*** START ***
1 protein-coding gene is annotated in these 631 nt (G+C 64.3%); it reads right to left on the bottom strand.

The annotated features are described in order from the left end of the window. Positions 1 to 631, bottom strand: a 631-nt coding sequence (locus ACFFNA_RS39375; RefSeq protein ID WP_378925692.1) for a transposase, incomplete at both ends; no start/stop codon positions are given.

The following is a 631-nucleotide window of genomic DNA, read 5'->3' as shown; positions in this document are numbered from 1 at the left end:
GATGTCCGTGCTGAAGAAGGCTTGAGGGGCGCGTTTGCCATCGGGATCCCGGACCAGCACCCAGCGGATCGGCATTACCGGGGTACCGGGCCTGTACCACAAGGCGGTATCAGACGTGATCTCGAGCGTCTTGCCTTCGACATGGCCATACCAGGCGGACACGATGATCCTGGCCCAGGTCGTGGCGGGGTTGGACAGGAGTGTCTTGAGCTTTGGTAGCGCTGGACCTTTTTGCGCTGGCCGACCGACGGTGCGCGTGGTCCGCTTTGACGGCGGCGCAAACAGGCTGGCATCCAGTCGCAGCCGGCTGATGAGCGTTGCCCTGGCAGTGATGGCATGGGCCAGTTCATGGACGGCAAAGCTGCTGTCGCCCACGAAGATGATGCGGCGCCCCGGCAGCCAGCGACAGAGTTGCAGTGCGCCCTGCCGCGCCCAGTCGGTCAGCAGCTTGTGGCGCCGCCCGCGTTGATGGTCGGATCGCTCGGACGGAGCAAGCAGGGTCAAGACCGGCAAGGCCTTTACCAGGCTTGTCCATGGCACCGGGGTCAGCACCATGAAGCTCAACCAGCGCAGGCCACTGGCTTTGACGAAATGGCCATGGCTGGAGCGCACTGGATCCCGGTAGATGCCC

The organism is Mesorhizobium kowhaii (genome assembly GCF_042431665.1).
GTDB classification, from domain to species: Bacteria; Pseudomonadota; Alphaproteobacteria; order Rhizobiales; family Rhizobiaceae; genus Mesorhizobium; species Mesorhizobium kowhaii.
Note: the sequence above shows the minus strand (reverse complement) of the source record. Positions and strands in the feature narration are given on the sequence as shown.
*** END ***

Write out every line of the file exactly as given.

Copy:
1 protein-coding gene is annotated in these 631 nt (G+C 64.3%); it reads right to left on the bottom strand.

The annotated features are described in order from the left end of the window. Positions 1 to 631, bottom strand: a 631-nt coding sequence (locus ACFFNA_RS39375; RefSeq protein ID WP_378925692.1) for a transposase, incomplete at both ends; no start/stop codon positions are given.

The following is a 631-nucleotide window of genomic DNA, read 5'->3' as shown; positions in this document are numbered from 1 at the left end:
GATGTCCGTGCTGAAGAAGGCTTGAGGGGCGCGTTTGCCATCGGGATCCCGGACCAGCACCCAGCGGATCGGCATTACCGGGGTACCGGGCCTGTACCACAAGGCGGTATCAGACGTGATCTCGAGCGTCTTGCCTTCGACATGGCCATACCAGGCGGACACGATGATCCTGGCCCAGGTCGTGGCGGGGTTGGACAGGAGTGTCTTGAGCTTTGGTAGCGCTGGACCTTTTTGCGCTGGCCGACCGACGGTGCGCGTGGTCCGCTTTGACGGCGGCGCAAACAGGCTGGCATCCAGTCGCAGCCGGCTGATGAGCGTTGCCCTGGCAGTGATGGCATGGGCCAGTTCATGGACGGCAAAGCTGCTGTCGCCCACGAAGATGATGCGGCGCCCCGGCAGCCAGCGACAGAGTTGCAGTGCGCCCTGCCGCGCCCAGTCGGTCAGCAGCTTGTGGCGCCGCCCGCGTTGATGGTCGGATCGCTCGGACGGAGCAAGCAGGGTCAAGACCGGCAAGGCCTTTACCAGGCTTGTCCATGGCACCGGGGTCAGCACCATGAAGCTCAACCAGCGCAGGCCACTGGCTTTGACGAAATGGCCATGGCTGGAGCGCACTGGATCCCGGTAGATGCCC

The organism is Mesorhizobium kowhaii (genome assembly GCF_042431665.1).
GTDB classification, from domain to species: Bacteria; Pseudomonadota; Alphaproteobacteria; order Rhizobiales; family Rhizobiaceae; genus Mesorhizobium; species Mesorhizobium kowhaii.
Note: the sequence above shows the minus strand (reverse complement) of the source record. Positions and strands in the feature narration are given on the sequence as shown.